Prohibition in San Joaquin County

Still for making illegal liquor, San Joaquin County, ca. 1920.

I need your help. Last week, an avid genealogist phoned me to discuss research on her ancestors, one of whom owned a detective agency in Stockton. That bit of information captured my attention. Then she told me that he worked as a detective during Prohibition, and . . . → Read More: Prohibition in San Joaquin County

The Living New Deal

Migrant family from Missouri on U.S. Highway 99 near Tracy, Calif., 1937. (Dorothea Lange, U.S. Farm Security Administration)

Remember the migrant labor camp in Thornton, California? Gail Erwin posted an entry about it last week on the Museum's blog. That camp is only one of many reminders that the U.S. government sponsored an array of projects—only . . . → Read More: The Living New Deal

Weedpatch in San Joaquin County

Remember "Weedpatch," the government camp that provided refuge to the Joad family in John Steinbeck's 1939 novel, The Grapes of Wrath? Did you know that the remains of one of those government camps still exist in San Joaquin County?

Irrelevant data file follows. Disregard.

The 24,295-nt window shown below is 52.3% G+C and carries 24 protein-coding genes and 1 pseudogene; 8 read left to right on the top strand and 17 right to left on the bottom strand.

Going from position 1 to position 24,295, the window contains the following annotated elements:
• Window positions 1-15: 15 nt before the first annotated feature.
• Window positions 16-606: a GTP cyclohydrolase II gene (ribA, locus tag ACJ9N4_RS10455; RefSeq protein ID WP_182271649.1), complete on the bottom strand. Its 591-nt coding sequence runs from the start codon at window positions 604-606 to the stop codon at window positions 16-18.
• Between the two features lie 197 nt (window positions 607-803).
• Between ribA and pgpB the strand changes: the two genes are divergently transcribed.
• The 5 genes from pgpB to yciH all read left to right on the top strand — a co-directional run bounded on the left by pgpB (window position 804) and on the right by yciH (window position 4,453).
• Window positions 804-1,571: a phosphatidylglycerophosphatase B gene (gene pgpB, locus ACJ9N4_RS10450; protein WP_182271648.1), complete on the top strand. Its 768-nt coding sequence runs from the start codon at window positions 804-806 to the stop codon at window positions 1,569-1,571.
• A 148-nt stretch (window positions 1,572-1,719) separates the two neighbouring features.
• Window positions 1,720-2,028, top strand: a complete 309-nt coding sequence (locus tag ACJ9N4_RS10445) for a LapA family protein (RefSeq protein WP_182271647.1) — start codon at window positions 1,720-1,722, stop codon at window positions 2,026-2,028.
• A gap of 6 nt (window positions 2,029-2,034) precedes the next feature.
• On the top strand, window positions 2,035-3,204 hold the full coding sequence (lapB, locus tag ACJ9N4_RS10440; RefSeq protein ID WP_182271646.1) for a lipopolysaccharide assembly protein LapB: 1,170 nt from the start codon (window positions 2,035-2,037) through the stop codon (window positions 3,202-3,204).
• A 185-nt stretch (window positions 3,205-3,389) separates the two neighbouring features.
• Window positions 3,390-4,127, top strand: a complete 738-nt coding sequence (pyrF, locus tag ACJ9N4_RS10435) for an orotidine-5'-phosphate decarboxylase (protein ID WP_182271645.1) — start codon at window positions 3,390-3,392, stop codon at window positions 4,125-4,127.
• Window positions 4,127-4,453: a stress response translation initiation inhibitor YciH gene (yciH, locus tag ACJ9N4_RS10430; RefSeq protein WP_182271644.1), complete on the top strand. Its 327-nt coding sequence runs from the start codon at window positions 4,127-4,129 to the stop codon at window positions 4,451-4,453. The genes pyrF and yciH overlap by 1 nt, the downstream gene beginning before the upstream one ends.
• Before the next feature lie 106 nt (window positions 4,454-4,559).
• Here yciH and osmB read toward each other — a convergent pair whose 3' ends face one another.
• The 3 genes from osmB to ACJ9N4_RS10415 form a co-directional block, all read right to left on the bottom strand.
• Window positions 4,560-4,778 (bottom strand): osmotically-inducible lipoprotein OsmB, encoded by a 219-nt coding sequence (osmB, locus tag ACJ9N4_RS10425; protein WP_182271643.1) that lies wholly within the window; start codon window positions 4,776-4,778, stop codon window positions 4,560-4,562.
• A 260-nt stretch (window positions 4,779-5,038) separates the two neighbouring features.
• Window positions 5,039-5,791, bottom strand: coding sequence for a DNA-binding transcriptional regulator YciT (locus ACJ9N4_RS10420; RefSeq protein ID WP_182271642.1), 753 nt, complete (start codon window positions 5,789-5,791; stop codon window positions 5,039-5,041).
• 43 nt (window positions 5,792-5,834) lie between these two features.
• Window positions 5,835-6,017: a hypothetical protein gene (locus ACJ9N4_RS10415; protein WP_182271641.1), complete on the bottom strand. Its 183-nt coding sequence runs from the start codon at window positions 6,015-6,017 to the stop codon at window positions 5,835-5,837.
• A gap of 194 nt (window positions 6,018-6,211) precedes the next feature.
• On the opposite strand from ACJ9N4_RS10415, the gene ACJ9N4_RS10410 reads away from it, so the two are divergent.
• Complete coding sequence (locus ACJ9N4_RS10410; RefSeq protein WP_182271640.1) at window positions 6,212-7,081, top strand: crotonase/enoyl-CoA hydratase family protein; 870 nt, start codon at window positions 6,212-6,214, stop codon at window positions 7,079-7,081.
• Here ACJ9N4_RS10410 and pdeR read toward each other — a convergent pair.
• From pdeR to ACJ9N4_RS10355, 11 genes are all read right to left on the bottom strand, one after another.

Migrant farm worker building, Thornton, Calif.

The 1930s will always be remembered as a time of economic difficulties . . . → Read More: Weedpatch in San Joaquin County

The Agricultural Hall of Fame

What do the following five people have in common? Charlotte Wheeler Clowes, John Kroyer, William G. Micke, George Shima, and Tillie Lewis. You get twenty-five points if you answered, "They all lived in San Joaquin County." Fifty if you know that they were somehow involved with agriculture. A perfect score of one hundred goes to readers . . . → Read More: The Agricultural Hall of Fame